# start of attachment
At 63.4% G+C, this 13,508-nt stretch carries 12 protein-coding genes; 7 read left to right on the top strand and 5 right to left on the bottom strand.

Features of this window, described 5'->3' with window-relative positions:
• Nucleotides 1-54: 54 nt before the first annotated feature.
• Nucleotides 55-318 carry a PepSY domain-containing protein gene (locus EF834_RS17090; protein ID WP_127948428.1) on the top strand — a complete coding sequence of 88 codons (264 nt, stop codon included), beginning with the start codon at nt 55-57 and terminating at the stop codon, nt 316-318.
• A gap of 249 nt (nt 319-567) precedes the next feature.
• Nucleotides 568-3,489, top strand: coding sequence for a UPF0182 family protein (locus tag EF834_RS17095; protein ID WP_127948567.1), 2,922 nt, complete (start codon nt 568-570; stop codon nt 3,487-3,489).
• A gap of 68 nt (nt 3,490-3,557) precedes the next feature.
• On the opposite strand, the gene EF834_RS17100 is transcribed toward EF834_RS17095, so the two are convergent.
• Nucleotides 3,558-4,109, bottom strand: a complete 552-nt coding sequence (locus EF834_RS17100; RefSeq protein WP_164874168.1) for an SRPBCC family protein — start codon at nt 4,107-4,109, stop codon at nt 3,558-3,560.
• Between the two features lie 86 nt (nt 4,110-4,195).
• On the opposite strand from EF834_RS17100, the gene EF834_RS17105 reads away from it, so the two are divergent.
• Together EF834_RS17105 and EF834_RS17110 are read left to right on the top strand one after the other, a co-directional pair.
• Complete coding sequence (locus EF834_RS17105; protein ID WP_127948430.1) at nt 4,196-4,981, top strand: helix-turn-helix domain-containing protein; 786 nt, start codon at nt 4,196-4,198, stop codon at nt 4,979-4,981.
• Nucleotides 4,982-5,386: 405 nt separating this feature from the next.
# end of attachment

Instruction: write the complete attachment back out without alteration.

At 63.4% G+C, this 13,508-nt stretch carries 12 protein-coding genes; 7 read left to right on the top strand and 5 right to left on the bottom strand.

Features of this window, described 5'->3' with window-relative positions:
• Nucleotides 1-54: 54 nt before the first annotated feature.
• Nucleotides 55-318 carry a PepSY domain-containing protein gene (locus EF834_RS17090; protein ID WP_127948428.1) on the top strand — a complete coding sequence of 88 codons (264 nt, stop codon included), beginning with the start codon at nt 55-57 and terminating at the stop codon, nt 316-318.
• A gap of 249 nt (nt 319-567) precedes the next feature.
• Nucleotides 568-3,489, top strand: coding sequence for a UPF0182 family protein (locus tag EF834_RS17095; protein ID WP_127948567.1), 2,922 nt, complete (start codon nt 568-570; stop codon nt 3,487-3,489).
• A gap of 68 nt (nt 3,490-3,557) precedes the next feature.
• On the opposite strand, the gene EF834_RS17100 is transcribed toward EF834_RS17095, so the two are convergent.
• Nucleotides 3,558-4,109, bottom strand: a complete 552-nt coding sequence (locus EF834_RS17100; RefSeq protein WP_164874168.1) for an SRPBCC family protein — start codon at nt 4,107-4,109, stop codon at nt 3,558-3,560.
• Between the two features lie 86 nt (nt 4,110-4,195).
• On the opposite strand from EF834_RS17100, the gene EF834_RS17105 reads away from it, so the two are divergent.
• Together EF834_RS17105 and EF834_RS17110 are read left to right on the top strand one after the other, a co-directional pair.
• Complete coding sequence (locus EF834_RS17105; protein ID WP_127948430.1) at nt 4,196-4,981, top strand: helix-turn-helix domain-containing protein; 786 nt, start codon at nt 4,196-4,198, stop codon at nt 4,979-4,981.
• Nucleotides 4,982-5,386: 405 nt separating this feature from the next.